For Passager and its sequels, Hobby and Merlin, Yolen provides an unusual and interesting perspective on the figure Merlin, a literary character so potent that he has appeared in the literatures of many nations in many languages, although his origin is in Britain. King Arthur, with whom Merlin is closely associated, has had his childhood told and retold from many perspectives, usually with Merlin playing a part in his becoming King of the Britons. Yolen says that it was Merlin's father-like relationship with Arthur that inspired Passager, although she first depicted Merlin as Arthur's mentor in the short story "The Dragon's Boy" (1993). In Passager, Yolen tells of the child Merlin and some of the experiences, that shape the odd, mysterious, and menacing yet vulnerable figure that he will ultimately become.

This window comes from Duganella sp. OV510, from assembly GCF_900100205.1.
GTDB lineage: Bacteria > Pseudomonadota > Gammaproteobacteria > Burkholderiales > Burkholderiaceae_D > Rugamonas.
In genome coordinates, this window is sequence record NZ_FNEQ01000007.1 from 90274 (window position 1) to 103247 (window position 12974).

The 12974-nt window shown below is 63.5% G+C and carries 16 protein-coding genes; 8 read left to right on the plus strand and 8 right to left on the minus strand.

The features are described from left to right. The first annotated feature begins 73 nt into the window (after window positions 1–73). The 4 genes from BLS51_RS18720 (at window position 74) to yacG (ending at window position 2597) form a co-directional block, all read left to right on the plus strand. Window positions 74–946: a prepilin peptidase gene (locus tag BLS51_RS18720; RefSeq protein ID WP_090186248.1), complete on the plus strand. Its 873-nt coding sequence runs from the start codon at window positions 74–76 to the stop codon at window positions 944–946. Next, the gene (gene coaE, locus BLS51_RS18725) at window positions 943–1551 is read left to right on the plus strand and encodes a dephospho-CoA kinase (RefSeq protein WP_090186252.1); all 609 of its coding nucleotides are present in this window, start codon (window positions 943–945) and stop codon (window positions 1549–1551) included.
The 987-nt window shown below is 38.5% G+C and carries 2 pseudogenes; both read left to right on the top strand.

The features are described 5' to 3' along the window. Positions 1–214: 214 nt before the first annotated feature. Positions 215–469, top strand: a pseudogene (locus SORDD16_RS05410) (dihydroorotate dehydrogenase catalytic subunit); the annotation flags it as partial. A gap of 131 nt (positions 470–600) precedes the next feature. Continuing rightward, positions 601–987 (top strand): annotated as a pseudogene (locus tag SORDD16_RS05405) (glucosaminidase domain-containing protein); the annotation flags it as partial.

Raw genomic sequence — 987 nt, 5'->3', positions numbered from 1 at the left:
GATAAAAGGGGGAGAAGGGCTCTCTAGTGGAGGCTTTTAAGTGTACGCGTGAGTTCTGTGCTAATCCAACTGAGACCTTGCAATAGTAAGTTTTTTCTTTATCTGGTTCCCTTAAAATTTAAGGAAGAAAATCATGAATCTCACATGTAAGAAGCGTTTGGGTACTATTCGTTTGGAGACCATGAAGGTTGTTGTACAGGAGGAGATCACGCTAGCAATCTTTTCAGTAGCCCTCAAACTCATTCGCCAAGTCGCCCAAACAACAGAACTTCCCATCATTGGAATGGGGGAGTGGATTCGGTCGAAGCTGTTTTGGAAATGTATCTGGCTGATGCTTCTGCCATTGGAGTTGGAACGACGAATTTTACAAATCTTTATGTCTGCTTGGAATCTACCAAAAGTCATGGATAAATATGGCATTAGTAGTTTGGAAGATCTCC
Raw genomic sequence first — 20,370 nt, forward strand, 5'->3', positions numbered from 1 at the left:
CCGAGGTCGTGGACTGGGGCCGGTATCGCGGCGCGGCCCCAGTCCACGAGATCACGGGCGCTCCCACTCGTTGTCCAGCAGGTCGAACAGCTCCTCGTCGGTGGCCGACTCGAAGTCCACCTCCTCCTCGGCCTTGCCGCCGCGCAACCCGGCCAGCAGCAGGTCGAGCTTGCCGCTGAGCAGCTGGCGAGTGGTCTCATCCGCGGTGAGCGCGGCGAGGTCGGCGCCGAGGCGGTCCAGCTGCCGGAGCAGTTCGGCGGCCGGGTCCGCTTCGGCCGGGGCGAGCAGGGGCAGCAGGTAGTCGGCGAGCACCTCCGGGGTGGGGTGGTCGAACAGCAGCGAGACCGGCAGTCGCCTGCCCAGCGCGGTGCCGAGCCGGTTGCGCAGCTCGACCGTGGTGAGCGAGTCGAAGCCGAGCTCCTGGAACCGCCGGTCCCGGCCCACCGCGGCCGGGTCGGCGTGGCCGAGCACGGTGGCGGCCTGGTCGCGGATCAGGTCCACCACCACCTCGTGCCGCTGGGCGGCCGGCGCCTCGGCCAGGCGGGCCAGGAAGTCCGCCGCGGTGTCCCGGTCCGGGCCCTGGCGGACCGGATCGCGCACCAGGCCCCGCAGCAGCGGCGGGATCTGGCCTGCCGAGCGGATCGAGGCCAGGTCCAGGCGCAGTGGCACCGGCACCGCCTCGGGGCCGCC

A fearful pair of women abandon a seven-year-old boy in the woods, leaving him with only the clothes he is wearing and whatever he has been taught about gathering food. Will he be found by the people of the woods and given sanctuary by them? Will he become an incoherent boy of the woods, uttering animal sounds and knowing nothing about human companionship? Given that Passager is the first book of The Young Merlin Trilogy, one realizes that the boy must be Merlin. Yet, how does the dirty, naked boy who remembers few words and seems lost to human companionship become the great wizard of the tales of King Arthur? Therein lies the tale.